Investigators at St. Jude Children's Research Hospital have identified the cell that gives rise to the eye cancer retinoblastoma, disproving a long-standing principle of nerve growth and development. The finding suggests for the first time that it may one day be possible for scientists to induce fully developed neurons to multiply and coax the injured brain to repair itself.
A report of this work appears in the Oct. 19 issue of the journal "Cell." Michael Dyer, Ph.D., an associate member in the St. Jude Department of Developmental Neurobiology, is the report's senior author.
Retinoblastoma arises in the retina--the multi-layered, membrane lining the back of the eye that responds to light by generating nerve impulses that are carried into the brain by the optic nerve.
The immediate importance of the St. Jude finding is that it unexpectedly showed that retinoblastoma can arise from fully matured nerves in the retina called horizontal interneurons. This disproves the scientific principle that fully formed, mature nerves cannot multiply like young, immature cells, Dyer said. Human neurodegenerative disorders such as Alzheimer's disease can occur when differentiated nerves in the brain try to multiply, and in the process, trigger a self-destruct program called apoptosis. Differentiation is the process by which cells lose their primitive, stem-cell-like properties that include the ability to grow and multiply, and instead develop specialized shapes and functions.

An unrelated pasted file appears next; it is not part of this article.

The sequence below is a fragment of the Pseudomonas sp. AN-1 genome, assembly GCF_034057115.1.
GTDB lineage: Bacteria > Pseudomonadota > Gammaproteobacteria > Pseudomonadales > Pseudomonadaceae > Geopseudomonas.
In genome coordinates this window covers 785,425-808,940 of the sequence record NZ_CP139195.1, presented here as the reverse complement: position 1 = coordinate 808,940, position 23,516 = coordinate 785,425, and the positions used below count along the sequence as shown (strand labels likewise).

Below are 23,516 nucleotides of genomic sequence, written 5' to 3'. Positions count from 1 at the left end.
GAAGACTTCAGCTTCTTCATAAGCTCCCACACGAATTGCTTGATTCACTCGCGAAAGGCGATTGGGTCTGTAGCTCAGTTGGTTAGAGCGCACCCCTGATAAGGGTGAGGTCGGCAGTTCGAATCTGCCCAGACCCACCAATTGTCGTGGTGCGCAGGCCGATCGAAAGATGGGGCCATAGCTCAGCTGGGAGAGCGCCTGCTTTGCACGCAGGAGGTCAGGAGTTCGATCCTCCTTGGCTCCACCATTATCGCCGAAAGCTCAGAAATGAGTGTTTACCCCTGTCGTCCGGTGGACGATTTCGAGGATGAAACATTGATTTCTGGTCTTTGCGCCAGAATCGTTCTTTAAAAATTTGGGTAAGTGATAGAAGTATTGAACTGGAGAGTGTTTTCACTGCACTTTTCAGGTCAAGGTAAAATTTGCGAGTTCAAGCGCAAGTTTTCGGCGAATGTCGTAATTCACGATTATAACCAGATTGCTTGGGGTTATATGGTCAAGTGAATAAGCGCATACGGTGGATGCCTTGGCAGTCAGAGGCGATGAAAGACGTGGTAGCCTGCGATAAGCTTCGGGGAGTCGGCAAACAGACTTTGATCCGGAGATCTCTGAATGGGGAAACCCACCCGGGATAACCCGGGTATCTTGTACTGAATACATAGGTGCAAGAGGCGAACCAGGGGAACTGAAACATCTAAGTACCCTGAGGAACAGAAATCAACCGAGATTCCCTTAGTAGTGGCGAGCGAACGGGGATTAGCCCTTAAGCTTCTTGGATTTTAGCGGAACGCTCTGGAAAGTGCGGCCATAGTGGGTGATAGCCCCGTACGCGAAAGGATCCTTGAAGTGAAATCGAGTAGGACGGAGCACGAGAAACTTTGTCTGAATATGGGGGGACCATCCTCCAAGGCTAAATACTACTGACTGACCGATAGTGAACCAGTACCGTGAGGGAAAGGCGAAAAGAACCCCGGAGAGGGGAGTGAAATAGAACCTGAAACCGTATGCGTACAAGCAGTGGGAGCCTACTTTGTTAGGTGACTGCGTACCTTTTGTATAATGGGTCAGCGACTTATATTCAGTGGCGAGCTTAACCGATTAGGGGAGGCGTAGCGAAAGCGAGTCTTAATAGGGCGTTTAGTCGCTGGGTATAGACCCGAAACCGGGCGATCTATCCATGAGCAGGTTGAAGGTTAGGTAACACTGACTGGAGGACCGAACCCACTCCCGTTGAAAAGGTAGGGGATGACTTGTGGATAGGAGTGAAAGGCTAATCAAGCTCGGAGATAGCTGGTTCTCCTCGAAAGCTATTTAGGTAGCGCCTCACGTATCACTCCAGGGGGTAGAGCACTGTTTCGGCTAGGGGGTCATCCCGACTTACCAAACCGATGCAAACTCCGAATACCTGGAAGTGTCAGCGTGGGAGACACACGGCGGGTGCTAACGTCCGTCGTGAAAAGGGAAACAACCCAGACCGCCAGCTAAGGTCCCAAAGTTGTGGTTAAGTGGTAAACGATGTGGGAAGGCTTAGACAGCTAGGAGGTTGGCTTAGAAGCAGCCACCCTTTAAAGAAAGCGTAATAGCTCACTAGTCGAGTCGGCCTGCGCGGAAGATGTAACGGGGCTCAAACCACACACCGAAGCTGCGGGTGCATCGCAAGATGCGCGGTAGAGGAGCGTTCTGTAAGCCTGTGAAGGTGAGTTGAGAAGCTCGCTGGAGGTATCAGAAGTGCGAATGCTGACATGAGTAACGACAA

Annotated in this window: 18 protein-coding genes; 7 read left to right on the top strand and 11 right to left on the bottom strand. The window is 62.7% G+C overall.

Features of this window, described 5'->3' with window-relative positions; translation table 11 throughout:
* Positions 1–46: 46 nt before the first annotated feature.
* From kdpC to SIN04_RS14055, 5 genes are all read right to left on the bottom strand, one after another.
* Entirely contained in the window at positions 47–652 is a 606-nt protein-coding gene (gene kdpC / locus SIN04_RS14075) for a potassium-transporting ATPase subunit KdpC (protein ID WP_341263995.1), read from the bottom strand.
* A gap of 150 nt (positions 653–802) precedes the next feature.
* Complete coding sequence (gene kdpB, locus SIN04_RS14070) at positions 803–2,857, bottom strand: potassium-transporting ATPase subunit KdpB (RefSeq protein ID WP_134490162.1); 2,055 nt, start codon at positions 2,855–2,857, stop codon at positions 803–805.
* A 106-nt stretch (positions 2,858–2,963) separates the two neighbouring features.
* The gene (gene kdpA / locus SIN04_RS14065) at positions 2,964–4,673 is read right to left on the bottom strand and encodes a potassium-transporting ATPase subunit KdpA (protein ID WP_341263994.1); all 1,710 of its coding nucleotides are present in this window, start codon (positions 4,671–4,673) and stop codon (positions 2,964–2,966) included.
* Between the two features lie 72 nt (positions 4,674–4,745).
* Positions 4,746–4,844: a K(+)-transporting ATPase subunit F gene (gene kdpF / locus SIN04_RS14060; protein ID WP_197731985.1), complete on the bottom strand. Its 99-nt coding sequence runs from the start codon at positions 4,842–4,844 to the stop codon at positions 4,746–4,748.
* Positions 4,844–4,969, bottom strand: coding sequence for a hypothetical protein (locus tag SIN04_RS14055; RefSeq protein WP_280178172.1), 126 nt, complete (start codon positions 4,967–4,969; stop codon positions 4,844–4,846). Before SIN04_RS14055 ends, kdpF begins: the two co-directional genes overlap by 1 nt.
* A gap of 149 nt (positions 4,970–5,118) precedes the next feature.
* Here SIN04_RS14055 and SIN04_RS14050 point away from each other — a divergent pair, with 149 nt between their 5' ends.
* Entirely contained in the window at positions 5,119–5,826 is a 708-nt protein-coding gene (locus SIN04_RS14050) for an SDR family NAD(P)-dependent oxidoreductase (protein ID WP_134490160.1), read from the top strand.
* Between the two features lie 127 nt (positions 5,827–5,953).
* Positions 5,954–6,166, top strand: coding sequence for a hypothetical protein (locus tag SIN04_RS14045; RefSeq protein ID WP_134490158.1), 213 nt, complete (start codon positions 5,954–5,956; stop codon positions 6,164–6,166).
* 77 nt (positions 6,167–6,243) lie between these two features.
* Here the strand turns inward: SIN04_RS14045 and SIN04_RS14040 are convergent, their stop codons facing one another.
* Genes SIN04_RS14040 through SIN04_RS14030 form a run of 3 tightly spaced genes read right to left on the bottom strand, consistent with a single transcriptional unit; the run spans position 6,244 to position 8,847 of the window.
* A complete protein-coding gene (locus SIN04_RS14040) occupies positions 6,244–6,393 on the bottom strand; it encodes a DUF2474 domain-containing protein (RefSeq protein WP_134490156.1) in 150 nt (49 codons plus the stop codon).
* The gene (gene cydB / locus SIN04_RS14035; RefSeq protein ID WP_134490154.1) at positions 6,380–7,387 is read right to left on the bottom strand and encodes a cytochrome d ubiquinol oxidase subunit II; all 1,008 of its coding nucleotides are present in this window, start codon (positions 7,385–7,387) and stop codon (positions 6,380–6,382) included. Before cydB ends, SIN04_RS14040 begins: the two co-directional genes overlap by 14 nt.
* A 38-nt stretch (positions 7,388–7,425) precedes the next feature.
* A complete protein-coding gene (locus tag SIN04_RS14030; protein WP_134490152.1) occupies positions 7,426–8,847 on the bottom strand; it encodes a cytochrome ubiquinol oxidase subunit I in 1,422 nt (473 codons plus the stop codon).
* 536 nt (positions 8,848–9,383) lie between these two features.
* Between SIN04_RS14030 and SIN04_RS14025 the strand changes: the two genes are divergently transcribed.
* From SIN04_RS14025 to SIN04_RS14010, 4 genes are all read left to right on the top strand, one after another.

"For the past 100 years, it's been ingrained among scientists that differentiated mature nerves are so elaborate that they can't divide, and if they try to divide, they undergo apoptosis," Dyer said. "There was no exception to this rule until now. This is the first time that anyone has shown that under certain conditions, a fully mature and differentiated nerve can undergo cell division and multiply."
The discovery that fully differentiated horizontal interneurons can multiply to form retinoblastoma also challenges the established scientific belief that cancer cells are most aggressive when they are undifferentiated, Dyer said. For example, the leukemic cells of chronic myelogeneous leukemia (CML) are much less aggressive when they are differentiated; and it is generally not aggressive until the tumor cells sustain mutations that block differentiation.
"On the contrary, we showed that when certain genes are inactivated in the retina, horizontal neurons that are already differentiated and fully integrated into the brain can start multiplying rapidly and produce a very aggressive cancer," Dyer said. "This opens an exciting new chapter in the study of neurons and brain tumors."